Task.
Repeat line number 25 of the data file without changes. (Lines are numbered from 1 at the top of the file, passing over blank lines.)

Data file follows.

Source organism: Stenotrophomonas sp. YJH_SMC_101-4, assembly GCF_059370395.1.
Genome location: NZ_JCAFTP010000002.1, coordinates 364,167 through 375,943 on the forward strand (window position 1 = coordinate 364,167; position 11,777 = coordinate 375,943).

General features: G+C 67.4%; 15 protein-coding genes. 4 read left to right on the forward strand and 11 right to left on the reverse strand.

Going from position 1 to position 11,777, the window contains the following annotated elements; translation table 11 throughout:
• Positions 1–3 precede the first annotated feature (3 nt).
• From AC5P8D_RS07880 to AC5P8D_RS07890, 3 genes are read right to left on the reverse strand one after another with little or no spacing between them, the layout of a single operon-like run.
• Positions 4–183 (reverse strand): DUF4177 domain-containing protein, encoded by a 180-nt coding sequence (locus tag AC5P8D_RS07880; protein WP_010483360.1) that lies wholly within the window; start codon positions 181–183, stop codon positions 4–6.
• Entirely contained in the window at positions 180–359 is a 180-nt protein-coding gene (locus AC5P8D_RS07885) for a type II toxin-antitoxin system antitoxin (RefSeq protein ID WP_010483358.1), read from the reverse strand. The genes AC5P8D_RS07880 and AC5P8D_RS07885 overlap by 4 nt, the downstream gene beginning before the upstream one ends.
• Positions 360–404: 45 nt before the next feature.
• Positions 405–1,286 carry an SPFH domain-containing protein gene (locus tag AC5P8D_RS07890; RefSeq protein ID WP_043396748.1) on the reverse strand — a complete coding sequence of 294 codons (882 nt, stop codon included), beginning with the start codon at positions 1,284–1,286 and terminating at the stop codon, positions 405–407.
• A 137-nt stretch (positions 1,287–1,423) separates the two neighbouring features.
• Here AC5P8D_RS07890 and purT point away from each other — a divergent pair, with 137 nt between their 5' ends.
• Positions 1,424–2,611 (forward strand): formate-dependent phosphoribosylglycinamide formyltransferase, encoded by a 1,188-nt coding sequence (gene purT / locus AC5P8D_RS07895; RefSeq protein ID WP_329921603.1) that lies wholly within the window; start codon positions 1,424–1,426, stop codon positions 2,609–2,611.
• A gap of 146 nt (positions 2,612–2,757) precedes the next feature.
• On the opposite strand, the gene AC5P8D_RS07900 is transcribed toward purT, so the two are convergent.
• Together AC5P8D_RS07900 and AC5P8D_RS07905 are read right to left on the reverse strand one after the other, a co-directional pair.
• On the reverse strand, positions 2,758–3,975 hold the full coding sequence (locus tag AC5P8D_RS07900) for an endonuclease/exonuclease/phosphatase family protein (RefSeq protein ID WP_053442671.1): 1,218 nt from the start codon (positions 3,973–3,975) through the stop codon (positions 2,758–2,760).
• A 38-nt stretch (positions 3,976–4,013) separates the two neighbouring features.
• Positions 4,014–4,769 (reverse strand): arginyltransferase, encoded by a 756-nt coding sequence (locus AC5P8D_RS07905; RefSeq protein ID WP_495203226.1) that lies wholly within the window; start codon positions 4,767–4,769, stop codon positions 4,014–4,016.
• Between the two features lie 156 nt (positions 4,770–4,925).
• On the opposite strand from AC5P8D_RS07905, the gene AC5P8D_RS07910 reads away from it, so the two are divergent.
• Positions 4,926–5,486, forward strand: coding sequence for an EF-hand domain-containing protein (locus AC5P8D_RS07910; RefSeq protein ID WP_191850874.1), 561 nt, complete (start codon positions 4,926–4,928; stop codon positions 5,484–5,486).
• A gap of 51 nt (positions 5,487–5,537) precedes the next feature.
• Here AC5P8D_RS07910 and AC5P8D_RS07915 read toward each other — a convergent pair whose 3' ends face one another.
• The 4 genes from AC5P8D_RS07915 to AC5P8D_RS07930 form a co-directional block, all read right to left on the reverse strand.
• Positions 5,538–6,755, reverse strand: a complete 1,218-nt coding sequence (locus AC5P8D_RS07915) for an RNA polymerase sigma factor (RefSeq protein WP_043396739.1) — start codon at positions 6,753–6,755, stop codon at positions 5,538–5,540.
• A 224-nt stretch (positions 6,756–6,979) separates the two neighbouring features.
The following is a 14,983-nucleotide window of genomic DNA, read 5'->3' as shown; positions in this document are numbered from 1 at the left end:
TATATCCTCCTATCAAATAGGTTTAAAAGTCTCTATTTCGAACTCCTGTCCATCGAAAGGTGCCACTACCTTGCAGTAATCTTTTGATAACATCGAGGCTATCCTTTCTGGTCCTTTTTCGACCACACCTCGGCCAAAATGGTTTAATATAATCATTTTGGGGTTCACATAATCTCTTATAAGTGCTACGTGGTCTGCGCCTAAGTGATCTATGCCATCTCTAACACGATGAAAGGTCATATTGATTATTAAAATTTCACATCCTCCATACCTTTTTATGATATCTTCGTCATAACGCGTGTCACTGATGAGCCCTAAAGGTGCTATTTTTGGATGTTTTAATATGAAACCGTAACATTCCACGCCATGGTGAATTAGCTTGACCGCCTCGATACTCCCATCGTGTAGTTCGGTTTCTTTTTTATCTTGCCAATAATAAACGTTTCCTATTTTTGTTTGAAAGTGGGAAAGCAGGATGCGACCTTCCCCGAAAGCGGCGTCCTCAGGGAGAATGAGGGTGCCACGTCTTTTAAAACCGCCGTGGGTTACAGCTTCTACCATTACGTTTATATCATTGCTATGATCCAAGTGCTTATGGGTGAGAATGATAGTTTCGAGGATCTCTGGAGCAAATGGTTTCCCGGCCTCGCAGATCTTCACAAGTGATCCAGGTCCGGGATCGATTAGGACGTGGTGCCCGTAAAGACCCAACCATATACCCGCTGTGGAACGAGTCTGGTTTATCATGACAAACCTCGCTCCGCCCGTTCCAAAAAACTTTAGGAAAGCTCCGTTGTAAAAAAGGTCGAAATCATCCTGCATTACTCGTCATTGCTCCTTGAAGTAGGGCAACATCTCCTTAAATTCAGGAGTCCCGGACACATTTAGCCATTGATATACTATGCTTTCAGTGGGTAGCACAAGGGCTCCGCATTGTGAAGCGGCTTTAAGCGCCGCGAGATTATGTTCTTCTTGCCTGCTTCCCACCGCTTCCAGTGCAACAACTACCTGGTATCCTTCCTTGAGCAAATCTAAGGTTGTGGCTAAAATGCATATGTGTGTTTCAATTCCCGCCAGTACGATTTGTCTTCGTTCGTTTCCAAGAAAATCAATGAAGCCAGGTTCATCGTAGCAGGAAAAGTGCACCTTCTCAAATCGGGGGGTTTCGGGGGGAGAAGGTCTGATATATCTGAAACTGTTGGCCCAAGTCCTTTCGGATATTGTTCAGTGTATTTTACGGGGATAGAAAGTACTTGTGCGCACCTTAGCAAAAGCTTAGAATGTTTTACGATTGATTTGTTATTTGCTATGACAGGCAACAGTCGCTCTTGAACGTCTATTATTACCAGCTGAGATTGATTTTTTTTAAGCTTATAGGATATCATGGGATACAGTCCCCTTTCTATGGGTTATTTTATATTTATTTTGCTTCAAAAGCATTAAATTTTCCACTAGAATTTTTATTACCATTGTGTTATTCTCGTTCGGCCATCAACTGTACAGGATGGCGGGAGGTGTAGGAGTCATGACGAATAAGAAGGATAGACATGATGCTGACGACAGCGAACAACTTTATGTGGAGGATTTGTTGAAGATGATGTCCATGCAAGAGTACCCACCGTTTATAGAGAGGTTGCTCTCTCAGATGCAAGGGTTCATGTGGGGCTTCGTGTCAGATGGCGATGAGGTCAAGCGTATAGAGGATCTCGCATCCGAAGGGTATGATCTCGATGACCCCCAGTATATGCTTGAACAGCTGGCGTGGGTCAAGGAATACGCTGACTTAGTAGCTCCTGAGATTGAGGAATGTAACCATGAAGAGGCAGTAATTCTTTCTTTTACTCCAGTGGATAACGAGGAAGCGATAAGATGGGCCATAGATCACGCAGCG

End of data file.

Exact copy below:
• The 4 genes from AC5P8D_RS07915 to AC5P8D_RS07930 form a co-directional block, all read right to left on the reverse strand.